rrived in front of the enemy's works around the city, on the tenth day of December. On the twelfth, by order of Major Reynolds, the battery was moved on the river-bank, opposite the head of Hutchinson's Island. From the commencing of the campaign to this date, the battery was commanded by Captain W. B. Gary, who was captured on Hutchinson's Island the twelfth, with two enlisted men. The battery then fell to my command. On the fourteenth instant, by command of Major Reynolds, I sent Lieutenant King, with a section, to report to Colonel Robinson, commanding Third brigade, First division, at Cherokee Hill. The balance of battery kept its position on the river until eleven o'clock A. M., on the twentieth instant, when I received orders to move my battery, except the section at Cherokee Hill, to the city of Savannah, where I arrived at three P. M., and went into camp on the west end of Roberts street, where the battery now lies. During the campaign, the command has consumed abou
In conclusion, I would tender to Colonel Thomas J. Jordan, Ninth Pennsylvania; Colonel Baldwin, Fifth Kentucky; Lieutenant-Colonel Jones, Eighth Indiana; Lieutenant-Colonel King, Third Kentucky cavalry, and Captains Forman and Gillmore, Second Kentucky cavalry, my heartfelt thanks for the hearty cooperation they have ever given me fifty; blankets, fifty. J. T. Forman, Captain Second Kentucky Cavalry, Commanding Regiment. Station, in the field, Georgia. Date, December 18, 1864. Lieutenant-Colonel King's Report. headquarters Third Kentucky cavalry, near Savannah, Ga., December 16, 1864. Captain James Beggs, Acting Assistant Adjutant-General First Bristment, will shortly return to their homes and firesides. The patriotic people of Kentucky will welcome them with warm hearts and open hands. Respectfully, R. H. King, Lieutenant-Colonel Commanding Third Kentucky Cavalry. True copy: J. S. Gray, Adjutant Third Kentucky Cavalry. Colonel Baldwin's Report. headquarters F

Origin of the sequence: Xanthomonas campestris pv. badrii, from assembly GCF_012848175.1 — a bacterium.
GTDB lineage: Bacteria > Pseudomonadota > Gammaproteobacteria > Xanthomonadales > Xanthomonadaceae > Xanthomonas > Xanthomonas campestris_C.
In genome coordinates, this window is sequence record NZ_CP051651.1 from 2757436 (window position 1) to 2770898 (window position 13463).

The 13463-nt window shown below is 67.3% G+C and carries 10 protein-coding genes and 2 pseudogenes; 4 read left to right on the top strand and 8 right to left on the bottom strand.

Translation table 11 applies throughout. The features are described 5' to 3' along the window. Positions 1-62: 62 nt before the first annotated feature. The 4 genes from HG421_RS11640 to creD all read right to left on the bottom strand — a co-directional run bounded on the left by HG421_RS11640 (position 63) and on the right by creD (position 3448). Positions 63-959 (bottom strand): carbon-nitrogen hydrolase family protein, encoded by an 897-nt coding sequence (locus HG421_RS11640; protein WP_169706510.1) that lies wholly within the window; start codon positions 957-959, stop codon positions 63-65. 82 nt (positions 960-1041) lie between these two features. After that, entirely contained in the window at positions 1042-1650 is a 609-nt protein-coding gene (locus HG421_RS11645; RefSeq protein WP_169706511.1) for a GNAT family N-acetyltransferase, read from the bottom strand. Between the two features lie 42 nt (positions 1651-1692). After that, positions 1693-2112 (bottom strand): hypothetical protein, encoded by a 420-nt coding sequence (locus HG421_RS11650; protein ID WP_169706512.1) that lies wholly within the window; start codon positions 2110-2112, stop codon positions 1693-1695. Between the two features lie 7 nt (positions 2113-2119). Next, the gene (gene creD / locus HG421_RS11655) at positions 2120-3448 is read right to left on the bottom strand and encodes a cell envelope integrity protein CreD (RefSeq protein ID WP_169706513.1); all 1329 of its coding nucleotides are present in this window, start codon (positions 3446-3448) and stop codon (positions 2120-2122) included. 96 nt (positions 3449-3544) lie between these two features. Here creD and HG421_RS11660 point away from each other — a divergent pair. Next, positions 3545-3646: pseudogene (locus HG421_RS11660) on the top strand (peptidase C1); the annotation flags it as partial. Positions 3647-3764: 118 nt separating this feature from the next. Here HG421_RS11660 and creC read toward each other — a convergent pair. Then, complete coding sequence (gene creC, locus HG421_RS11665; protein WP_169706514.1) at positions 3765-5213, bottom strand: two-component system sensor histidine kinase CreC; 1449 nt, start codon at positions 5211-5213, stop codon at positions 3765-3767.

ms Smith, paymaster.  John M. Browne, surgeon. Jacob X Vorbor,   seaman.  J. Adams Smith, paymaster.  John M. Browne, surgeon. John X Neat,   seaman.  J. Adams Smith, paymaster.  John M. Browne, surgeon. Robert X Wright,   captain maintop.  J. Adams Smith, paymaster.  John M. Browne, surgeon. Wm. X McGinley,   cockswain.  J. Adams Smith, paymaster.  John M. Browne, surgeon. Wm. X McGuire,   captain foretop.  J. Adams Smith, paymaster.  John M. Browne, surgeon. Martin X King,   first-class fireman.  J. Adams Smith, paymaster.  John M. Browne, surgeon. Saml. X Williams,   first-class fireman.  J. Adams Smith, paymaster.  John M. Browne, surgeon. Peter X Hughes,   boatswain's mate.  J. Adams Smith, paymaster.  John M. Browne, surgeon. Robert X Devine,   ordinary seaman.  J. Adams Smith, paymaster.  John M. Browne, surgeon. United States steamer Kearsarge, Cherbourg, France, July 5, 1864. sir: I have the honor to
two latter wounded; Captain Fields, commanding Eleventh Alabama, Captain King, commanding Ninth Alabama, both wounded; Captain Otey, commandind States, and our own. I call attention to gallant conduct of Captain King and Lieutenant Tucker, my Aides-de-camp; Major Goggin, Inspectin was also wounded by a piece of shell striking him over the eye; Captain King, commanding Ninth Alabama, is deserving of especial praise for hnts Virginia cavalry, to march through the counties of King William, King and Queen, and Gloucester, to Gloucester Point. The object of theyal citizens whom I might find in those counties. When I arrived in King and Queen County, it was reported to me that the enemy had landed tr river with cavalry, and had harassed the citizens of Gloucester and King and Queen, in predatory excursions. I succeeded in committing to thy. Marching by easy stages, and lying over one day at Walkerton, in King and Queen County, for the purpose of resting the horses, I arrived a
tain Atwell, (killed,) and Lieutenant Caldwell, of the Twentieth, conducted themselves with soldier-like gallantry. Lieutenants King, Ray, Malone, Duguid, Felton, and Sutten, Sergeants Riddick, Ingram, Pearce, Johnson, and Dennis, privates Hays, Ellr McIntosh, A. A. G.; Major Goggin; Major McLaws; Major Edwards, A. C. S.; chief surgeon of division, Surgeon Gilmore; Captain King, who accompanied General Kershaw during the whole of his operations on the heights; Captain Costin; Lieutenant Tucker,tending their execution, in the performance of which duties he exhibited great daring, and cool, sound judgment. To Captain King and Lieutenant Tucker, Aids-de-camp, and Captain Costin, signal officer, Lieutenant Campbell, of the engineers, and Liark. Both were easily repulsed. The opposing force of the enemy, as I learned from captured officers, consisted of General King's division, of four brigades, and a battery of howitzers. One piece was captured, and about one hundred prisoners. Am